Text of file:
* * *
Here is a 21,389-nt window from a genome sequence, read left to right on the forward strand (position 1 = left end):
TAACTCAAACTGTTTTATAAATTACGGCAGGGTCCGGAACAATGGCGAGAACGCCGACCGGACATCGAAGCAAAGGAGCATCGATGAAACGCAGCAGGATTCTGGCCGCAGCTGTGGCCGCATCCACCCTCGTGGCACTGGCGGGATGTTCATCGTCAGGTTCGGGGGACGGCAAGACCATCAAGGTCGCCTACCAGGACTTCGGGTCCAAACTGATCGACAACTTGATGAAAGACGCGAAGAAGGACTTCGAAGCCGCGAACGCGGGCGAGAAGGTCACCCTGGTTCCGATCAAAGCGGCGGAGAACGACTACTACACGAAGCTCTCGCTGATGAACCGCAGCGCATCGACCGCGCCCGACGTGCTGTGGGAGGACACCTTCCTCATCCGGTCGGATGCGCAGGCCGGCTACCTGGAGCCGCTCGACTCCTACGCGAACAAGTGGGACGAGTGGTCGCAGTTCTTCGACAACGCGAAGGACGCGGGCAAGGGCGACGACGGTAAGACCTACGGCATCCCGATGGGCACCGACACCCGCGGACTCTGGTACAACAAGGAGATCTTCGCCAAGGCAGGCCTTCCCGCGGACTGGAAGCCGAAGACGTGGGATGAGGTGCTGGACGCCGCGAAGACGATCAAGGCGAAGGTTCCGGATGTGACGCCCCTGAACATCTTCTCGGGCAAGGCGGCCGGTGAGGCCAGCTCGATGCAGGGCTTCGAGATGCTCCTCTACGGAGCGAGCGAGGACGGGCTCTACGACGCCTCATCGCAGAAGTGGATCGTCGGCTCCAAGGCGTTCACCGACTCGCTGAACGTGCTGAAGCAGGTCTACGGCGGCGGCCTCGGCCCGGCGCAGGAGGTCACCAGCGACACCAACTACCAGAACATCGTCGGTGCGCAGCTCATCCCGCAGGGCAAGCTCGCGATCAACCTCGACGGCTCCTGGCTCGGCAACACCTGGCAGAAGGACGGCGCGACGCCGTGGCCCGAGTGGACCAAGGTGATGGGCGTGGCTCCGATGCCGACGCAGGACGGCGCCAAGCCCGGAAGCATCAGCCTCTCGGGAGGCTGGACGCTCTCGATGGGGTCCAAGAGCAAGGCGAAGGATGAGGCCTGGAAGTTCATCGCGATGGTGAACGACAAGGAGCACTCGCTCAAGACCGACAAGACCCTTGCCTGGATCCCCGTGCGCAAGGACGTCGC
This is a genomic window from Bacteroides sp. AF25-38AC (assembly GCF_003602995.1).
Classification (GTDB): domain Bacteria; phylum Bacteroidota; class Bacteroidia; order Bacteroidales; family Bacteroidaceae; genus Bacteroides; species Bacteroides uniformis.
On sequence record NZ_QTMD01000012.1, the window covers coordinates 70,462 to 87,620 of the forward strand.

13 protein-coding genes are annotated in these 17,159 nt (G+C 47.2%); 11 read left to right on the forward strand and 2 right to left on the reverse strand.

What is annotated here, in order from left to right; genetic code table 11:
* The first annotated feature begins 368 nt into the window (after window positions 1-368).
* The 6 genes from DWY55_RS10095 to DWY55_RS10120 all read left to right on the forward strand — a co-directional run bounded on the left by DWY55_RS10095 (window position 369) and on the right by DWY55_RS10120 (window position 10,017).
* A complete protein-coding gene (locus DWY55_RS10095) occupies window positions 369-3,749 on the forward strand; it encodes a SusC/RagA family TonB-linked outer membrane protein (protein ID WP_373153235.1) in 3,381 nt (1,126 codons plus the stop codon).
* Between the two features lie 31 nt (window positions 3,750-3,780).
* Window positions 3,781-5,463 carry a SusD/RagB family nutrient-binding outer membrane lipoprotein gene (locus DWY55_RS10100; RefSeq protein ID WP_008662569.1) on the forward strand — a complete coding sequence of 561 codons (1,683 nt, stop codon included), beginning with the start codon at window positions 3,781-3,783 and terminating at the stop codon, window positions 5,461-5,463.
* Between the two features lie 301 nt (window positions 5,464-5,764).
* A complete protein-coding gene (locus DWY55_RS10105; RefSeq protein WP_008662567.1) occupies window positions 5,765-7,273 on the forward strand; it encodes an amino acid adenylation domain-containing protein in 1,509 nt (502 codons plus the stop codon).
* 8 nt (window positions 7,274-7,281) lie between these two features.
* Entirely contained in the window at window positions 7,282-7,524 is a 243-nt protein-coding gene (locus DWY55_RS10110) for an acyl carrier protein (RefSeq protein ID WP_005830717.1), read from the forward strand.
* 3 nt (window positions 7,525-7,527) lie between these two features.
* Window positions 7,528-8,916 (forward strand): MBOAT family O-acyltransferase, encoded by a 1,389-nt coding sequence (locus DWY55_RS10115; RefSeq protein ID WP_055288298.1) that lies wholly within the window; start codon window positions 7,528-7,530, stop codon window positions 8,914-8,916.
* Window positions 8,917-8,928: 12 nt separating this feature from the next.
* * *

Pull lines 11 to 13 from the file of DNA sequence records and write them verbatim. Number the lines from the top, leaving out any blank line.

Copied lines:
* Between the two features lie 31 nt (window positions 3,750-3,780).
* Window positions 3,781-5,463 carry a SusD/RagB family nutrient-binding outer membrane lipoprotein gene (locus DWY55_RS10100; RefSeq protein ID WP_008662569.1) on the forward strand — a complete coding sequence of 561 codons (1,683 nt, stop codon included), beginning with the start codon at window positions 3,781-3,783 and terminating at the stop codon, window positions 5,461-5,463.
* Between the two features lie 301 nt (window positions 5,464-5,764).